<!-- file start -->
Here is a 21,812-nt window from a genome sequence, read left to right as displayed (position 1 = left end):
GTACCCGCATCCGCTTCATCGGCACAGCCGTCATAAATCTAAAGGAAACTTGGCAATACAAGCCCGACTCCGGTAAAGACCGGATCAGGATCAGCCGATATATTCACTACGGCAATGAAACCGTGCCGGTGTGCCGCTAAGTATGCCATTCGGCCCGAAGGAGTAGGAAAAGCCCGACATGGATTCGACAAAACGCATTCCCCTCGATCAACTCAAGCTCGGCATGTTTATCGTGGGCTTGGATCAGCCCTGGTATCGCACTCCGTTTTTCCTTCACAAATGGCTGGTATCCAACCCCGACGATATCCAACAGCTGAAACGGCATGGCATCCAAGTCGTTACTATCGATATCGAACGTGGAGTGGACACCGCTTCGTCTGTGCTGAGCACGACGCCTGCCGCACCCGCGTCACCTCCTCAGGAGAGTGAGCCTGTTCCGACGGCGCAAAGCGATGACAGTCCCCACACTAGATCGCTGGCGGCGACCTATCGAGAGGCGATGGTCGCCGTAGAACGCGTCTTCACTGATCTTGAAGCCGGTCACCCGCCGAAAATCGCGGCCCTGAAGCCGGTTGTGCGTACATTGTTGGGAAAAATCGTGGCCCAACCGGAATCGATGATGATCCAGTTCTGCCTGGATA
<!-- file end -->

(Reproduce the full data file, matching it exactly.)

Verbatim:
Here is a 21,812-nt window from a genome sequence, read left to right as displayed (position 1 = left end):
GTACCCGCATCCGCTTCATCGGCACAGCCGTCATAAATCTAAAGGAAACTTGGCAATACAAGCCCGACTCCGGTAAAGACCGGATCAGGATCAGCCGATATATTCACTACGGCAATGAAACCGTGCCGGTGTGCCGCTAAGTATGCCATTCGGCCCGAAGGAGTAGGAAAAGCCCGACATGGATTCGACAAAACGCATTCCCCTCGATCAACTCAAGCTCGGCATGTTTATCGTGGGCTTGGATCAGCCCTGGTATCGCACTCCGTTTTTCCTTCACAAATGGCTGGTATCCAACCCCGACGATATCCAACAGCTGAAACGGCATGGCATCCAAGTCGTTACTATCGATATCGAACGTGGAGTGGACACCGCTTCGTCTGTGCTGAGCACGACGCCTGCCGCACCCGCGTCACCTCCTCAGGAGAGTGAGCCTGTTCCGACGGCGCAAAGCGATGACAGTCCCCACACTAGATCGCTGGCGGCGACCTATCGAGAGGCGATGGTCGCCGTAGAACGCGTCTTCACTGATCTTGAAGCCGGTCACCCGCCGAAAATCGCGGCCCTGAAGCCGGTTGTGCGTACATTGTTGGGAAAAATCGTGGCCCAACCGGAATCGATGATGATCCAGTTCTGCCTGGATA